[Ip-health] Stat+: $125M effort to find coronavirus drugs started by Gates Foundation, Wellcome, and Mastercard

Thiru Balasubramaniam thiru at keionline.org
Tue Mar 10 00:31:16 PDT 2020


https://www.statnews.com/2020/03/10/125m-effort-to-find-coronavirus-drugs-started-by-gates-foundation-wellcome-and-mastercard/

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<SNIP>

With vaccines, Mundel worries that even if a vaccine is ready by the end of
next year, the need to manufacture large numbers of doses could mean it
would take several years to get it to hundreds of millions of people. He
can imagine, he said, a period of as long as six years where therapeutics
might be available, but not vaccines.

To fund any company’s work, the Gates Foundation requires that companies
pledge to make their medicines broadly available around the world. This
does not limit prices that could be charged in developed countries like the
United States. But Mundel said that executives at pharmaceutical companies
are “leery” of being seen as taking advantage of Covid-19.

“The companies that I’ve spoken to, including some of the big companies,
one of their abiding fears is that anything they do in this area would be
seen as some kind of price-gouging,” Mundel said. He added that he is
optimistic drug companies would avoid such a scenario. The bigger worry is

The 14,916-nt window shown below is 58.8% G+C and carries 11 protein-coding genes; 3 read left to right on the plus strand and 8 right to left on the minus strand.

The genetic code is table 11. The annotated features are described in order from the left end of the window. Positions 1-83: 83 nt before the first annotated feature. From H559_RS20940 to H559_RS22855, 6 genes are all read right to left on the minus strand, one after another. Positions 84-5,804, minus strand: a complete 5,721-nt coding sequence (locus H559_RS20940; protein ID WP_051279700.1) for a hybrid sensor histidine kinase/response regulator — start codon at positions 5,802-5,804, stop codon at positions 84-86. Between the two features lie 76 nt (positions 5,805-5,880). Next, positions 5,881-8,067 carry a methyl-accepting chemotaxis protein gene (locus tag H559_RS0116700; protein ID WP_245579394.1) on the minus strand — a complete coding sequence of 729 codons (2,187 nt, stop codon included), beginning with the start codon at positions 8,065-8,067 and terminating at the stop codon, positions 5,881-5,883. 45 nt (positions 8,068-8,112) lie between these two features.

getting medicines that could be used to treat the sick or as a
prophylactics that can prevent infection.

--


HEALTH <https://www.statnews.com/category/health/>
$125M effort to find coronavirus drugs started by Gates Foundation,
Wellcome, and Mastercard

*By* MATTHEW HERPER <https://www.statnews.com/staff/matthew-herper/>
@matthewherper <https://twitter.com/matthewherper>

MARCH 10, 2020

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The Bill & Melinda Gates Foundation, along with the charitable group
Wellcome and Mastercard, announced Tuesday that they were launching a $125
million effort to speed up the development of drugs to treat the novel
coronavirus.

The initiative, known as the Covid-19 Therapeutics Accelerator, will not be
enough to develop even a single new medicine. But Trevor Mundel, the
president of the Gates Foundation, said the funding could provide important
funds to companies and academic researchers immediately, before government
funding will be available. Mundel estimates that two dozen companies,
evenly divided between large pharmaceutical firms and small biotechs, could
be involved in the effort.

“You need some entity that can work between the private sector … and the
public sector, both the governments and the World Health Organization, and
is able to move fairly agilely between those entities,” Mundel said. That’s
the gap that needed to be filled, Mundel said, if there are going to be new
antiviral drugs or monoclonal antibodies, a type of biotechnology drug,
available within the next year to 18 months to treat the disease known as
Covid-19.

One of initiative’s first goals will be to test antiviral drugs that have
already gone through preclinical development or have already been tested in
humans. Mundel said that the effort will have access to experimental
medicines from Johnson & Johnson, and more from Calibr, the drug research
arm of the Scripps Institute, as well as from other large pharmaceutical
companies. All told, there could be 20,000 to 30,000 potential medicines to
test. The hope is that just a few of those will be worth testing in humans.

The plan is for the medicines to be screened against the coronavirus in a
matter of five to six weeks. Mundel said the screening would likely be done